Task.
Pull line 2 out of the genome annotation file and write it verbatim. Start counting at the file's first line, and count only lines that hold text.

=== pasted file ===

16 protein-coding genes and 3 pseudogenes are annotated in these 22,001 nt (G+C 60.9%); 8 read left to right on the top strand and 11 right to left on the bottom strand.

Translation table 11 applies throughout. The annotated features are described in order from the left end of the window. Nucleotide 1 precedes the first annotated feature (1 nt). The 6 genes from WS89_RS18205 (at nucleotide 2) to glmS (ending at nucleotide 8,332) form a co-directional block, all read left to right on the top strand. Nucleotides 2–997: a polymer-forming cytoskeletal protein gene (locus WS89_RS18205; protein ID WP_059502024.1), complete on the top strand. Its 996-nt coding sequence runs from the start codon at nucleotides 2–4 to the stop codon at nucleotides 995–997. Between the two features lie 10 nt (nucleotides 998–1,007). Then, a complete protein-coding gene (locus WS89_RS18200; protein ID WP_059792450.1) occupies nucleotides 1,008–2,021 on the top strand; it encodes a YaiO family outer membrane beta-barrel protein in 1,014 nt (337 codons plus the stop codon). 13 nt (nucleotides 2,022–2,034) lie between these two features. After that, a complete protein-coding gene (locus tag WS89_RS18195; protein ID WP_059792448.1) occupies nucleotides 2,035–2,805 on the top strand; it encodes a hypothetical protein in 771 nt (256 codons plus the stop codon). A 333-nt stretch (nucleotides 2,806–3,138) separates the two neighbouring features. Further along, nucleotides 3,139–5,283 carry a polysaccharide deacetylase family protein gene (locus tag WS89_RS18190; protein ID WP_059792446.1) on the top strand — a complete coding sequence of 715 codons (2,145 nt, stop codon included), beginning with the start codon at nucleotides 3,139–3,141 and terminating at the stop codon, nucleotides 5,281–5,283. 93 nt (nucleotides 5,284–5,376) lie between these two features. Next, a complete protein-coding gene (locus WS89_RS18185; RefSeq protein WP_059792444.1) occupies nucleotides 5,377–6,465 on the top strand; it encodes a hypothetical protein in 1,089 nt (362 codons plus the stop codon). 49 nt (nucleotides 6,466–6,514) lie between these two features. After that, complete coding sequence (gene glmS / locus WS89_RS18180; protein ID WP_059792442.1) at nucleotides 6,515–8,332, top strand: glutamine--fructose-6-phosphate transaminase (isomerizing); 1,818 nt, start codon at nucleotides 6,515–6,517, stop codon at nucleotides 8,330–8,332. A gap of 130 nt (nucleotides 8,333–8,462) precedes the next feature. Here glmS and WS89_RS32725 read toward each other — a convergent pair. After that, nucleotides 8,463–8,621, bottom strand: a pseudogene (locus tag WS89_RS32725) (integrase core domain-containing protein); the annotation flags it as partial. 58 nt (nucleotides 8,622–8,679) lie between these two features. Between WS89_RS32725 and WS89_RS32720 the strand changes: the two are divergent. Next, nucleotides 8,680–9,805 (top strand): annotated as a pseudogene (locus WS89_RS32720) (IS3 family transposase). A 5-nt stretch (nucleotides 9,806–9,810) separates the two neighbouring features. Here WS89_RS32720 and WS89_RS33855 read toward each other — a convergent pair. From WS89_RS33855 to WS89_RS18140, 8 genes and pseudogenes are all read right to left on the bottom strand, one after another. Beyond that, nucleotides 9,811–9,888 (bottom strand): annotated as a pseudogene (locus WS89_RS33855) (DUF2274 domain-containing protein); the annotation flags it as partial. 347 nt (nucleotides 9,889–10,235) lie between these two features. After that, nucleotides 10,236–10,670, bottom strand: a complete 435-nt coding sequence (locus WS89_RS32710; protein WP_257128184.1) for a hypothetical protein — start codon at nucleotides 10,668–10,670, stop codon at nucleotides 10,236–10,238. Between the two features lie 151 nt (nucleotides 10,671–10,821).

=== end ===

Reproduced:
Translation table 11 applies throughout. The annotated features are described in order from the left end of the window. Nucleotide 1 precedes the first annotated feature (1 nt). The 6 genes from WS89_RS18205 (at nucleotide 2) to glmS (ending at nucleotide 8,332) form a co-directional block, all read left to right on the top strand. Nucleotides 2–997: a polymer-forming cytoskeletal protein gene (locus WS89_RS18205; protein ID WP_059502024.1), complete on the top strand. Its 996-nt coding sequence runs from the start codon at nucleotides 2–4 to the stop codon at nucleotides 995–997. Between the two features lie 10 nt (nucleotides 998–1,007). Then, a complete protein-coding gene (locus WS89_RS18200; protein ID WP_059792450.1) occupies nucleotides 1,008–2,021 on the top strand; it encodes a YaiO family outer membrane beta-barrel protein in 1,014 nt (337 codons plus the stop codon). 13 nt (nucleotides 2,022–2,034) lie between these two features. After that, a complete protein-coding gene (locus tag WS89_RS18195; protein ID WP_059792448.1) occupies nucleotides 2,035–2,805 on the top strand; it encodes a hypothetical protein in 771 nt (256 codons plus the stop codon). A 333-nt stretch (nucleotides 2,806–3,138) separates the two neighbouring features. Further along, nucleotides 3,139–5,283 carry a polysaccharide deacetylase family protein gene (locus tag WS89_RS18190; protein ID WP_059792446.1) on the top strand — a complete coding sequence of 715 codons (2,145 nt, stop codon included), beginning with the start codon at nucleotides 3,139–3,141 and terminating at the stop codon, nucleotides 5,281–5,283. 93 nt (nucleotides 5,284–5,376) lie between these two features. Next, a complete protein-coding gene (locus WS89_RS18185; RefSeq protein WP_059792444.1) occupies nucleotides 5,377–6,465 on the top strand; it encodes a hypothetical protein in 1,089 nt (362 codons plus the stop codon). 49 nt (nucleotides 6,466–6,514) lie between these two features. After that, complete coding sequence (gene glmS / locus WS89_RS18180; protein ID WP_059792442.1) at nucleotides 6,515–8,332, top strand: glutamine--fructose-6-phosphate transaminase (isomerizing); 1,818 nt, start codon at nucleotides 6,515–6,517, stop codon at nucleotides 8,330–8,332. A gap of 130 nt (nucleotides 8,333–8,462) precedes the next feature. Here glmS and WS89_RS32725 read toward each other — a convergent pair. After that, nucleotides 8,463–8,621, bottom strand: a pseudogene (locus tag WS89_RS32725) (integrase core domain-containing protein); the annotation flags it as partial. 58 nt (nucleotides 8,622–8,679) lie between these two features. Between WS89_RS32725 and WS89_RS32720 the strand changes: the two are divergent. Next, nucleotides 8,680–9,805 (top strand): annotated as a pseudogene (locus WS89_RS32720) (IS3 family transposase). A 5-nt stretch (nucleotides 9,806–9,810) separates the two neighbouring features. Here WS89_RS32720 and WS89_RS33855 read toward each other — a convergent pair. From WS89_RS33855 to WS89_RS18140, 8 genes and pseudogenes are all read right to left on the bottom strand, one after another. Beyond that, nucleotides 9,811–9,888 (bottom strand): annotated as a pseudogene (locus WS89_RS33855) (DUF2274 domain-containing protein); the annotation flags it as partial. 347 nt (nucleotides 9,889–10,235) lie between these two features. After that, nucleotides 10,236–10,670, bottom strand: a complete 435-nt coding sequence (locus WS89_RS32710; protein WP_257128184.1) for a hypothetical protein — start codon at nucleotides 10,668–10,670, stop codon at nucleotides 10,236–10,238. Between the two features lie 151 nt (nucleotides 10,671–10,821).